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I want to show different CSS styles for some elements just for mobile devices, phones and tablets, but media queries with different widths do not work quite good just because let's say my phone and my 17" laptop both have the same full HD resolution and modern tablets have resolution bigger than most desktop monitors have...

So I want to apply CSS styles for android, iphone/ipad, blackberry, windows mobile devices that are phones/tablets.

Are there any ways?

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if ((getResources().getConfiguration().screenLayout & 
Configuration.SCREENLAYOUT_SIZE_LARGE) == Configuration.SCREENLAYOUT_SIZE_LARGE ||
(getResources().getConfiguration().screenLayout & Configuration.SCREENLAYOUT_SIZE_XLARGE)
    ==          Configuration.SCREENLAYOUT_SIZE_XLARGE ){
        System.out.println('In Tablet');
    }else {
        System.out.println('In Phone');
    }
|improve this answer|||||
  • Thank you, while I don't yet fully understand what this javascript does, I would like the solution with just media queries if it is possible, and if not, then JS will come – CamSpy Nov 6 '13 at 10:53
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Media queries can not only use width. You can also use the orientation and even the device pixel ratio. So if you address something like a retina display then you can write it more or less as follows:

@media only screen 
   and (min-device-width : xxx px) 
   and (max-device-width : xxx px) 
   and (orientation : landscape or portrait)
   and (min-resolution: xxx dpi){ 

   // your css goes here

}

Take a look for a webkit specific example here!

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  • So, if i'll set min dpr 1.25, will that mean that more or less modern smartphones and tablets will be covered? – CamSpy Nov 6 '13 at 10:54
  • I do not get what you mean with dpr 1.25. Using the statement above you can e.g. address screens with a min-resolution of 200dpi. But this is only an indication that the actual screen is a Smartphone or Tablet. It might be also a new MacBook Pro with 220dpi resolution. To restrict it more device specific you then need to take into account the min-device-width, because a 15" MacBook Pro with 220dpi has a resolution of 2880x1800 and there is no Tablet/SmartPhone available with this values. To wrap up, you have to provide a lot of media types to accomplish your task. – Baschi Nov 6 '13 at 12:09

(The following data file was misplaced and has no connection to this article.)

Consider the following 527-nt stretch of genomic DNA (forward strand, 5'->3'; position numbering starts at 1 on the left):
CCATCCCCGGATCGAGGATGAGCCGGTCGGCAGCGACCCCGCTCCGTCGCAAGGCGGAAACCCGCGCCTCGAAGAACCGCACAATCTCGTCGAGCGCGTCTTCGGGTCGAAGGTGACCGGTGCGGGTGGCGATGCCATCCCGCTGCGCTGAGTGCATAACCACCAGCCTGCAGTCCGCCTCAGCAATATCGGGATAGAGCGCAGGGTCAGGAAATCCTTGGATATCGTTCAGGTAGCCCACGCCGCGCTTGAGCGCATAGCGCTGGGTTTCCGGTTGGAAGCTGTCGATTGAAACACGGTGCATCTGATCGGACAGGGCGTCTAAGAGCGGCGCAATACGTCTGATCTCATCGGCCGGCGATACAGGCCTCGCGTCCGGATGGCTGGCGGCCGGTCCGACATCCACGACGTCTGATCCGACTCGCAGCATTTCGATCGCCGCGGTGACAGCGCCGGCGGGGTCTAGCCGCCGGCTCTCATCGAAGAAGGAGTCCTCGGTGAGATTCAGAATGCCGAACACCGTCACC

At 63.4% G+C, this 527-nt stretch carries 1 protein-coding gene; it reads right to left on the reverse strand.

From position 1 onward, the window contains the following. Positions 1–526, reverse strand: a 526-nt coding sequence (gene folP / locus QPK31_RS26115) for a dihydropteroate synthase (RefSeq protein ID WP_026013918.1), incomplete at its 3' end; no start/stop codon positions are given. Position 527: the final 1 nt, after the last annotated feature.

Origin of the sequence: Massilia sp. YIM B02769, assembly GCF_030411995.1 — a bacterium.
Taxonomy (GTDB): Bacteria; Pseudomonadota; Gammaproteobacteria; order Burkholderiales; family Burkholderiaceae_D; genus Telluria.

• forgive me for dpr :) i meant dpi/ppi. IF it was about targeting new devices with hight dpi, it would be quite easy to make that, but I also want to target some older ones too, but then some 1920x1080 13" netbooks have 170dpi, Samsung Galaxy Tab 10.1 has 149dpi, etc.. How to find some universal media query? – CamSpy Nov 6 '13 at 12:44
  • Unfortunately there is no universal guideline about media queries. You are responsible for the thinks you want to accomplish and media queries are the right tool for this. You can find some discussion about possible breakpoints here. – Baschi Nov 6 '13 at 13:08
  • That disuccsion was more than 2 years ago. Things have changed drastically from then – CamSpy Nov 6 '13 at 13:30
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One thing you can do is apply custom classes to the html element or body element using javascript by testing the userAgent.

see below:

What is the best way to detect a mobile device in jQuery?. So your solution would look something like this.

JS

/*
see the link above for other user agents. 
you could come up with a bit more sophisticate solution 
I'm sure but this would be a quick implementation.
*/
<script type="text/javascript">

//test if droid


if( /Android/i.test(navigator.userAgent) ) {
    $('body').addClass('device_android');
}

</script>

CSS

<style>

//css styles for android

.device_android element #id .orclass {
    //some styles for android specific styling here
}

</style>

Keep in mind though this targets the general device this does not address the variation in os version and browser etc. which in many cases proves to be the cause of js and css bugs.

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  • Thanks, but I don't really want to use jquery – CamSpy Nov 9 '13 at 13:18

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